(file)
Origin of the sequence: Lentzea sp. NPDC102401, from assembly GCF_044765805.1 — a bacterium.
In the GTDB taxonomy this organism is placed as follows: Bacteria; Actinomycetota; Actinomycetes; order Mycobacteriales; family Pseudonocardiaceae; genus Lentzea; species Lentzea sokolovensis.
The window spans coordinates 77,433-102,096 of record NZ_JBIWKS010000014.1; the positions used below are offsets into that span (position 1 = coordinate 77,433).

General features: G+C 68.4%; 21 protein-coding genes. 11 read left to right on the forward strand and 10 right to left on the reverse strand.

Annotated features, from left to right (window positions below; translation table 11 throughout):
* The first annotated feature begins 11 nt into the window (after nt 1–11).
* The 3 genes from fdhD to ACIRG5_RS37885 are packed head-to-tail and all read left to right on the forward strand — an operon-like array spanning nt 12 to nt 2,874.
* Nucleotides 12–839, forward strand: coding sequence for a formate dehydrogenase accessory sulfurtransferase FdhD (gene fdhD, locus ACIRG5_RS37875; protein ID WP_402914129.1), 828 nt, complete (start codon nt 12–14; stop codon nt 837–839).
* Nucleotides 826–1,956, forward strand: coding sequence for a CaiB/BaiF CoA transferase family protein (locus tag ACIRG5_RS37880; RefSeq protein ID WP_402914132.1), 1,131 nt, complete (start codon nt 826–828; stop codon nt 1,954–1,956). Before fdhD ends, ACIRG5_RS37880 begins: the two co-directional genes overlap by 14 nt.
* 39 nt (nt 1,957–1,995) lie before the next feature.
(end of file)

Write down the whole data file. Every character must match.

Origin of the sequence: Lentzea sp. NPDC102401, from assembly GCF_044765805.1 — a bacterium.
In the GTDB taxonomy this organism is placed as follows: Bacteria; Actinomycetota; Actinomycetes; order Mycobacteriales; family Pseudonocardiaceae; genus Lentzea; species Lentzea sokolovensis.
The window spans coordinates 77,433-102,096 of record NZ_JBIWKS010000014.1; the positions used below are offsets into that span (position 1 = coordinate 77,433).

General features: G+C 68.4%; 21 protein-coding genes. 11 read left to right on the forward strand and 10 right to left on the reverse strand.

Annotated features, from left to right (window positions below; translation table 11 throughout):
* The first annotated feature begins 11 nt into the window (after nt 1–11).
* The 3 genes from fdhD to ACIRG5_RS37885 are packed head-to-tail and all read left to right on the forward strand — an operon-like array spanning nt 12 to nt 2,874.
* Nucleotides 12–839, forward strand: coding sequence for a formate dehydrogenase accessory sulfurtransferase FdhD (gene fdhD, locus ACIRG5_RS37875; protein ID WP_402914129.1), 828 nt, complete (start codon nt 12–14; stop codon nt 837–839).
* Nucleotides 826–1,956, forward strand: coding sequence for a CaiB/BaiF CoA transferase family protein (locus tag ACIRG5_RS37880; RefSeq protein ID WP_402914132.1), 1,131 nt, complete (start codon nt 826–828; stop codon nt 1,954–1,956). Before fdhD ends, ACIRG5_RS37880 begins: the two co-directional genes overlap by 14 nt.
* 39 nt (nt 1,957–1,995) lie before the next feature.